I have been off the grid this week. We have returned from our travels to the great Northern Territory of Wisconsin. We enjoy camping and this year we decided to explore one of the parks in our home state. We have lived here most of our life, but have yet to see all there is to see in our home state.
Copper Falls State Park is one of several parks in the northern area. It has 5 star ratings across the board on Trip Advisor, Yelp and just about every other site I looked at. The park has many amenities like hiking, swimming and boating, and the ones they don’t have are available near by.
We chose to hike into our tent site which was a mere 250 yards from the parking area. The park provides a small wagon for hauling your equipment to your site which made it very easy. We have never used a hike -in site, and would do it again. It was a lovely spot, with very tall maple and ash trees.
Sleeping under the canopy was great, we were protected from the majority of wind and rain. There were a few Mosquitos, so bring your repellent just in case. Temperatures can be very cool at night here, it was in the mid-forties the few nights we were there, so bring lots of blankets.
During the day we explored the parks hiking trails. They were well marked and we appreciated how well groomed they were. As we neared the end of the 2.5 mile trail we heard the rushing water of the Red Granite Falls, one of two beautiful water falls in the park. It was absolutely breath taking.
The massive red rocks help give the water some of its unusual coloring. High concentrations of copper and iron give the water its blackish color and mysterious character. The Ojibowa Indians named this river, Bad River. You can see why, it is a massive river, and the rapids are huge.
The second water fall is Copper Falls, hence the parks namesake. You can walk around the falls from different viewing angles over these lovely rustic bridges.
Copper falls is a bit smaller, but no less impressive. I couldn’t help but think that the water looked like dark ale, complete with its rich golden foam.
The sound of the rushing water is so musical, I could have listened to it forever.
Be prepared to do some serious climbing while you are here. These stone steps are made from naturally occurring basalt, a lava rock left here ages ago. We had no idea that there was any thing like this in our state. I was sore for a day or two after scaling many upward paths such as this.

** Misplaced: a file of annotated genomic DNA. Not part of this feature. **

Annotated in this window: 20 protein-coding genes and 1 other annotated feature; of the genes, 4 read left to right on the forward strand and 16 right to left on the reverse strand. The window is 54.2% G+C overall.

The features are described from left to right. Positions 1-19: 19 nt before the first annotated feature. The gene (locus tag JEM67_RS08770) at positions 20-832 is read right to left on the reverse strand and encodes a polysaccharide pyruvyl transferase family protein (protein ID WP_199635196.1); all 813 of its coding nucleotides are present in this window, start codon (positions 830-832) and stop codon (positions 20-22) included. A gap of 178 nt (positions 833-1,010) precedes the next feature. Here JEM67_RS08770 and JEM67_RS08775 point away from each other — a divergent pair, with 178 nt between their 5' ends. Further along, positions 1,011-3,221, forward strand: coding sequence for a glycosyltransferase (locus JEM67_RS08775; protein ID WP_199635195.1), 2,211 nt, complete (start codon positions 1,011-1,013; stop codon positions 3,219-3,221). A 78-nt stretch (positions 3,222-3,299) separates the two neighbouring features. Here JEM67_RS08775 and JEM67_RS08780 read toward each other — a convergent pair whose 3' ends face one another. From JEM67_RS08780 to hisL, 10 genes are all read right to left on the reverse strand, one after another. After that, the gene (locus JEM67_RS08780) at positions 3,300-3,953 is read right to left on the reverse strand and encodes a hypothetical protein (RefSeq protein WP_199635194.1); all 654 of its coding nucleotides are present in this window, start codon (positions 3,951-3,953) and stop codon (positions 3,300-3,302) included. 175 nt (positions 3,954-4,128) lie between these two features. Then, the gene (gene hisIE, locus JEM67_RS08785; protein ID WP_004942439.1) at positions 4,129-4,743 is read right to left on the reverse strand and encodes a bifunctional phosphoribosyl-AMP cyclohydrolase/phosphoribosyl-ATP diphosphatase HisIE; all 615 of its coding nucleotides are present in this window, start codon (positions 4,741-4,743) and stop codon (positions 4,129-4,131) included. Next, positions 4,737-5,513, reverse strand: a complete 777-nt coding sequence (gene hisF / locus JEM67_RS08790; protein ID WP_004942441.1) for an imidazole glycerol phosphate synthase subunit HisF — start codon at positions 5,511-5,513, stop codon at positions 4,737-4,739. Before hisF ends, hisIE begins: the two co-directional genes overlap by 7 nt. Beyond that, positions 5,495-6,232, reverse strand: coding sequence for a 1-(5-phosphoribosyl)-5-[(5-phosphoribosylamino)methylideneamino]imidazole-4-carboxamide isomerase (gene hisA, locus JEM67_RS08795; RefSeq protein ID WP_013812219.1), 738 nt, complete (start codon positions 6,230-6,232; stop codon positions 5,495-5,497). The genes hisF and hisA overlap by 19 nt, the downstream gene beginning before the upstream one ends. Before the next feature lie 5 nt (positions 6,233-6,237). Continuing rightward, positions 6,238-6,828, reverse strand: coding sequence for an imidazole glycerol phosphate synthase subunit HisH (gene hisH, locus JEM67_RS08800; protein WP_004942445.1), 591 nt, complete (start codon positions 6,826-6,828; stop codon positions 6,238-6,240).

If you would like a day trip, there are a number of small towns in the area with sights to see. We headed further north to Bayfield, right on the shores of Lake Superior. The historical town is built along this beautiful bay.
The Lake superior region is very unique looking, the deep lake is a rich blue color and there is always a cool breeze.
Established in the mid-1800’s, there are lots of period homes and buildings to see. They all had beautiful gardens and landscaping.
This restaurant pictured above, got its name from the local fish packing plant. Fresh white fish from Lake Superior is still packed into wooden barrels, salted and pickled for pickled herring as it has been done here for the last 150 years.
I love the character of this vintage sign.
There is plenty of sailing on Lake Superior, Bayfield is famous for its yacht race over the 4th of July holiday. There were a number of vessels already in port for the race.
We wanted to try sea kayaking, but it was so cool the day we were there we decided to postpone it. There are guided tours available and lots of equipment you can rent at a reasonable price.
The car ferry can take you over to the famous Madeline Island, one of the Apostle Islands along the coastline of Lake Superior. Madeline Island is supposed to be a lovely place, we were disappointed that it was so cold and wet, so we decided to save this for the next trip as well.
My husband and I agreed that this trip was one of our best camping trips yet. We look forward to exploring more of this area, see you at the campground!